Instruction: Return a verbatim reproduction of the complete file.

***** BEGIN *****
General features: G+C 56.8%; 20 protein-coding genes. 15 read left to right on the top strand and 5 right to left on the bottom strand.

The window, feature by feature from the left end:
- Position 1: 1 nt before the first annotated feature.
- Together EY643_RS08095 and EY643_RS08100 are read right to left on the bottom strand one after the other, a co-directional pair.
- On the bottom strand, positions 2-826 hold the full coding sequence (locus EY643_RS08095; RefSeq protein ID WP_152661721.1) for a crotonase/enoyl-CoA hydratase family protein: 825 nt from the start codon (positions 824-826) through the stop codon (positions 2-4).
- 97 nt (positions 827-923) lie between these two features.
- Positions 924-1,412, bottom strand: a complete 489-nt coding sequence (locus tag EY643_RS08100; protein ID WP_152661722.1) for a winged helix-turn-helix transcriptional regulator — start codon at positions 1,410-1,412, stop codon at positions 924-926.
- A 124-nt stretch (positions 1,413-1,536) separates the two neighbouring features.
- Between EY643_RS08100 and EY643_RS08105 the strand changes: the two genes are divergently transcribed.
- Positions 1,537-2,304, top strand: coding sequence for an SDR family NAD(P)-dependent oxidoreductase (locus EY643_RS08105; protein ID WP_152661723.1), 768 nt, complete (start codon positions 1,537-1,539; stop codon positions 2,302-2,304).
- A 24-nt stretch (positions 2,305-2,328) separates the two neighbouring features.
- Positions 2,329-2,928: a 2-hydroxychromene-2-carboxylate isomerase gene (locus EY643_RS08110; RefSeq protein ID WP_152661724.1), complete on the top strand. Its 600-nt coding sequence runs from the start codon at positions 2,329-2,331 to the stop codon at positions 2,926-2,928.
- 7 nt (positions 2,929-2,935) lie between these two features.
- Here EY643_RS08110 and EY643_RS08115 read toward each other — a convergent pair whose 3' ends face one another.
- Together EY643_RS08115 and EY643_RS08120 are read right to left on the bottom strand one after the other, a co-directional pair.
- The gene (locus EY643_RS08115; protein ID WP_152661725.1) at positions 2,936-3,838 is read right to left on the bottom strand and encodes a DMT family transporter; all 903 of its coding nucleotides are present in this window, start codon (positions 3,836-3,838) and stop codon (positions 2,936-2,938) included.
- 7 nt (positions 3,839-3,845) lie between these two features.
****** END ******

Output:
General features: G+C 56.8%; 20 protein-coding genes. 15 read left to right on the top strand and 5 right to left on the bottom strand.

The window, feature by feature from the left end:
- Position 1: 1 nt before the first annotated feature.
- Together EY643_RS08095 and EY643_RS08100 are read right to left on the bottom strand one after the other, a co-directional pair.
- On the bottom strand, positions 2-826 hold the full coding sequence (locus EY643_RS08095; RefSeq protein ID WP_152661721.1) for a crotonase/enoyl-CoA hydratase family protein: 825 nt from the start codon (positions 824-826) through the stop codon (positions 2-4).
- 97 nt (positions 827-923) lie between these two features.
- Positions 924-1,412, bottom strand: a complete 489-nt coding sequence (locus tag EY643_RS08100; protein ID WP_152661722.1) for a winged helix-turn-helix transcriptional regulator — start codon at positions 1,410-1,412, stop codon at positions 924-926.
- A 124-nt stretch (positions 1,413-1,536) separates the two neighbouring features.
- Between EY643_RS08100 and EY643_RS08105 the strand changes: the two genes are divergently transcribed.
- Positions 1,537-2,304, top strand: coding sequence for an SDR family NAD(P)-dependent oxidoreductase (locus EY643_RS08105; protein ID WP_152661723.1), 768 nt, complete (start codon positions 1,537-1,539; stop codon positions 2,302-2,304).
- A 24-nt stretch (positions 2,305-2,328) separates the two neighbouring features.
- Positions 2,329-2,928: a 2-hydroxychromene-2-carboxylate isomerase gene (locus EY643_RS08110; RefSeq protein ID WP_152661724.1), complete on the top strand. Its 600-nt coding sequence runs from the start codon at positions 2,329-2,331 to the stop codon at positions 2,926-2,928.
- 7 nt (positions 2,929-2,935) lie between these two features.
- Here EY643_RS08110 and EY643_RS08115 read toward each other — a convergent pair whose 3' ends face one another.
- Together EY643_RS08115 and EY643_RS08120 are read right to left on the bottom strand one after the other, a co-directional pair.
- The gene (locus EY643_RS08115; protein ID WP_152661725.1) at positions 2,936-3,838 is read right to left on the bottom strand and encodes a DMT family transporter; all 903 of its coding nucleotides are present in this window, start codon (positions 3,836-3,838) and stop codon (positions 2,936-2,938) included.
- 7 nt (positions 3,839-3,845) lie between these two features.